Venezuela is an immigrant based country, consisting of four main ethnic groups: Around 52% of its population are from the Mestizo, a group with a mix of European, Amerindian, and African ancestries; 42 % are of a European descent; 4% are of an African descent; and 2% population are native Venezuelans. The earliest settlers of ancient Venezuela are generally believed to be Siberians who crossed the Bering Strait, connecting Russia and Alaska, during the last glacial period about 23,000 years ago. Though separated into different groups today, DNA research by Harvard Medical School revealed a common ancestry. Their ancestors moved into North America, and then later to Central and South America. Evidence shows that the earliest habitants of northwest Venezuela traces back more than 15,000 years ago. The agriculture system of indigenous Venezuelan was established as early as the 1st millennium. By the end of the 15th century, an estimated 300,000 to 400,000 indigenous people inhabited the current Venezuela region. Today there are 51 indigenous groups currently living in Venezuela, and 44 groups are officially recognized by the government. The largest groups include the Wayuú, Pemón, Warao, Yanomami, and Kariña peoples. The picturesque Canaima National Park, a UNESCO World Heritage site, is home to the Pemón tribes. The Pemón's houses are huts with walls made of clay or bark, and roofs made of palm leaves. Besides collecting the food from the wilderness, Pemón men prepare the soil for planting and the women garden, harvest, and transport crops.Pemón's living area, the Gran Sabana, with its gorgeous sceneries, has become a tourist attraction place and provides the main source of income for the locals. For the last three years, while the economy and tourism have been slow, the Pemón people in the Kavanayén village have resisted lucrative offers from the mining industry, and have returned to a more environmentally responsible way of living, with traditional farming. The traditional farming fosters teamwork in families and the community. By working together, they also reduce their carbon footprint on the planet. This keeps their spirits and optimism high, even through difficult times.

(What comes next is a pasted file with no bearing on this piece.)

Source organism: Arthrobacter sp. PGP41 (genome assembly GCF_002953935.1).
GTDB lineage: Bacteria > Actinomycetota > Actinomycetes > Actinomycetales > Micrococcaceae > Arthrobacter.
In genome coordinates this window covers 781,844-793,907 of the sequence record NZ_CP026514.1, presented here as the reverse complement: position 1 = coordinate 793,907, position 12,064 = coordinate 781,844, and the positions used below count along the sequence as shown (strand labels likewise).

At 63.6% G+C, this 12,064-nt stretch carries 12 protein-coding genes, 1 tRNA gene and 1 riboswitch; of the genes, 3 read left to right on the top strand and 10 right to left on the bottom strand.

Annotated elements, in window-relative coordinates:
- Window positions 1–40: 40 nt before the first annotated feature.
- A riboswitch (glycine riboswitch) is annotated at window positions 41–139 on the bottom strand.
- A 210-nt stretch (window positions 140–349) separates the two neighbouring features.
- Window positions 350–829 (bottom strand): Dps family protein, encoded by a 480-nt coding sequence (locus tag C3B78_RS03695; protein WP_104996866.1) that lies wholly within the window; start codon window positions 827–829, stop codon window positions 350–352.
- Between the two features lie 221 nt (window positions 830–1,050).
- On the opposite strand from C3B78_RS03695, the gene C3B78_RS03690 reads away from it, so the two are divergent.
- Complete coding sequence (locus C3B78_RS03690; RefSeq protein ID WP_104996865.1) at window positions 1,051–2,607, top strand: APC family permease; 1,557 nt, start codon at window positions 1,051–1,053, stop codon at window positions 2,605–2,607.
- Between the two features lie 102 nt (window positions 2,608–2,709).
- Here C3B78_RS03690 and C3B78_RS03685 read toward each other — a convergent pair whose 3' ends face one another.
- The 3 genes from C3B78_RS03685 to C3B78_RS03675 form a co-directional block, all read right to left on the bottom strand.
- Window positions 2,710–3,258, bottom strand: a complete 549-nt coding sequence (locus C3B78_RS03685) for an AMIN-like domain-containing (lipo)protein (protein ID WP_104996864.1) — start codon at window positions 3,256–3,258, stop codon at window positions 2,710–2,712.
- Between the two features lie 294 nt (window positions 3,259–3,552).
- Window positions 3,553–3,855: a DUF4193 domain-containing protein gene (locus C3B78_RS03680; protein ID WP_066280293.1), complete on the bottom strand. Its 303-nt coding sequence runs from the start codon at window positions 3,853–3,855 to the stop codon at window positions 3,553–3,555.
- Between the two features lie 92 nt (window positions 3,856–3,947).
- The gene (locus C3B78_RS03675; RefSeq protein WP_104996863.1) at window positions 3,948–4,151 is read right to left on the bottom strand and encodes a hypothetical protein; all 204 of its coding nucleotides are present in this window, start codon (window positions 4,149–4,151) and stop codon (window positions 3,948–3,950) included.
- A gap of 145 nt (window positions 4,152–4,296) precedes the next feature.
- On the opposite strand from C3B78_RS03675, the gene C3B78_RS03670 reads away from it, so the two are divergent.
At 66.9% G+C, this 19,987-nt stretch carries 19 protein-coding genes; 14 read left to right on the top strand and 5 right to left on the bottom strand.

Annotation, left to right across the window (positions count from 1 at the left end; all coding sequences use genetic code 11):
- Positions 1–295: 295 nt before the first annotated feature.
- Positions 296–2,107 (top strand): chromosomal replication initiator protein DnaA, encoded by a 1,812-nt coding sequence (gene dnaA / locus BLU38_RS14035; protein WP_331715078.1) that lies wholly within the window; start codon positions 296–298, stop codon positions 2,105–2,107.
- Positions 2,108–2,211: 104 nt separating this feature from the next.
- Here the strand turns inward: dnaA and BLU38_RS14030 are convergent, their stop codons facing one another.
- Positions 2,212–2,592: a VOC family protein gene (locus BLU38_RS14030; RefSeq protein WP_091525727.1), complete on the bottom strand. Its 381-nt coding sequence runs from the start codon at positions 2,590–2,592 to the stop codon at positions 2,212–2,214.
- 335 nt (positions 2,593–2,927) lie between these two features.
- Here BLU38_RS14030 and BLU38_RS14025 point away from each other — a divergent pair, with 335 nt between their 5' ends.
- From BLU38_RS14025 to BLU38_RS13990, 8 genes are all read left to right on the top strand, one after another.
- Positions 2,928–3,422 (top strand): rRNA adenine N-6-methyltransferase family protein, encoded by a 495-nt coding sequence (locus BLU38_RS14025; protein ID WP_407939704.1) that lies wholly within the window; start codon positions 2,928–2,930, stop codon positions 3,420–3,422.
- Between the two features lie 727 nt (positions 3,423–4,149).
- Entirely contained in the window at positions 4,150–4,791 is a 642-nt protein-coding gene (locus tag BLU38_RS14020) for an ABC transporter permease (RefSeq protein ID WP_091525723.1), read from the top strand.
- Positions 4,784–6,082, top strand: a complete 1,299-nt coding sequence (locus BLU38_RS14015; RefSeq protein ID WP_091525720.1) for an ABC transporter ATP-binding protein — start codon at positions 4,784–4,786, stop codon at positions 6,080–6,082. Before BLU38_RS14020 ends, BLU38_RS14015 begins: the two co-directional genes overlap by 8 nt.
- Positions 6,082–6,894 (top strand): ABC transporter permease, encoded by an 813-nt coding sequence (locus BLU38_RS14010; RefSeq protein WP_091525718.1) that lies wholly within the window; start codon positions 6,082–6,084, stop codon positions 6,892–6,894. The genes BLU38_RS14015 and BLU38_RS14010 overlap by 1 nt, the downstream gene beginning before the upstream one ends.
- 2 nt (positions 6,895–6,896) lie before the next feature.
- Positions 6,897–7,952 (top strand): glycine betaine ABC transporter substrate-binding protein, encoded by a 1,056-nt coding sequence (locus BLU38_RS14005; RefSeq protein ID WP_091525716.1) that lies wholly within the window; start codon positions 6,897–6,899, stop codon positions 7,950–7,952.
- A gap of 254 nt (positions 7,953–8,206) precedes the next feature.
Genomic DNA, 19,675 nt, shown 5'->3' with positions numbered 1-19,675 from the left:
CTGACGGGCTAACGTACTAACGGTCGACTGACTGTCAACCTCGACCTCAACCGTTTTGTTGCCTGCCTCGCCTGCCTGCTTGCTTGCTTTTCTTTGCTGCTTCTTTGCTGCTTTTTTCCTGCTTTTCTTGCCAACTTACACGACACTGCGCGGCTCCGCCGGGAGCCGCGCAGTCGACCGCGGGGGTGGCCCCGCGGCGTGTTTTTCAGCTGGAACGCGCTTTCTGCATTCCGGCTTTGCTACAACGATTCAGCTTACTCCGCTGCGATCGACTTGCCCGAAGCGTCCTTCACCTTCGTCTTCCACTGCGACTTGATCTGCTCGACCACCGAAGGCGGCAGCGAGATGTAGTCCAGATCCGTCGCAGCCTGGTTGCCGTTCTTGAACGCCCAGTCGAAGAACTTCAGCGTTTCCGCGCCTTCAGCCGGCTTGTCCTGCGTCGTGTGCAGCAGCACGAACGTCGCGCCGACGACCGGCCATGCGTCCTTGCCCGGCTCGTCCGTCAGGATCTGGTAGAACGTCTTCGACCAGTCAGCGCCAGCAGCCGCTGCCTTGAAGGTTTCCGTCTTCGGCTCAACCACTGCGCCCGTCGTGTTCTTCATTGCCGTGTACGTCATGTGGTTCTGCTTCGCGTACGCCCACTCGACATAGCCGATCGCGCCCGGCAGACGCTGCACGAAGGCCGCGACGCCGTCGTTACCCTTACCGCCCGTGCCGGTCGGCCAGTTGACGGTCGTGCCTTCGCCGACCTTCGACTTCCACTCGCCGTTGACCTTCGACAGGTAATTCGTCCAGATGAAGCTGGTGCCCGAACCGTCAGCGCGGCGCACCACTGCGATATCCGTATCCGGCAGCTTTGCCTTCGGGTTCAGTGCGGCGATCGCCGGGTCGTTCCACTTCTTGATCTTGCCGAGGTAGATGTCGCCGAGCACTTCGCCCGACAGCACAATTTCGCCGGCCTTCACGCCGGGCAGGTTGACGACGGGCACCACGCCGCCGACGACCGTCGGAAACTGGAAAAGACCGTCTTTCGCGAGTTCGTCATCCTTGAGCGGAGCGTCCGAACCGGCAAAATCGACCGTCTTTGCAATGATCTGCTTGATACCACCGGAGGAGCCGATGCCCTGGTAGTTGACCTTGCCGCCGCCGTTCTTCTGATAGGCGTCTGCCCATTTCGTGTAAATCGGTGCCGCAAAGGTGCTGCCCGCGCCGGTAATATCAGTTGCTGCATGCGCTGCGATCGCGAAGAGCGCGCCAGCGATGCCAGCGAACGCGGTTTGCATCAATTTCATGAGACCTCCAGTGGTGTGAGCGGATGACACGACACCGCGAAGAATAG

Културни следи по света
2021-07-28   1009 Преглед
Културни следи по света
2021-07-28

Afghanistan: Ancient Culture and Beautiful Heritage, Part 3 of 3

17:23

Afghanistan: Ancient Culture and Beautiful Heritage, Part 3 of 3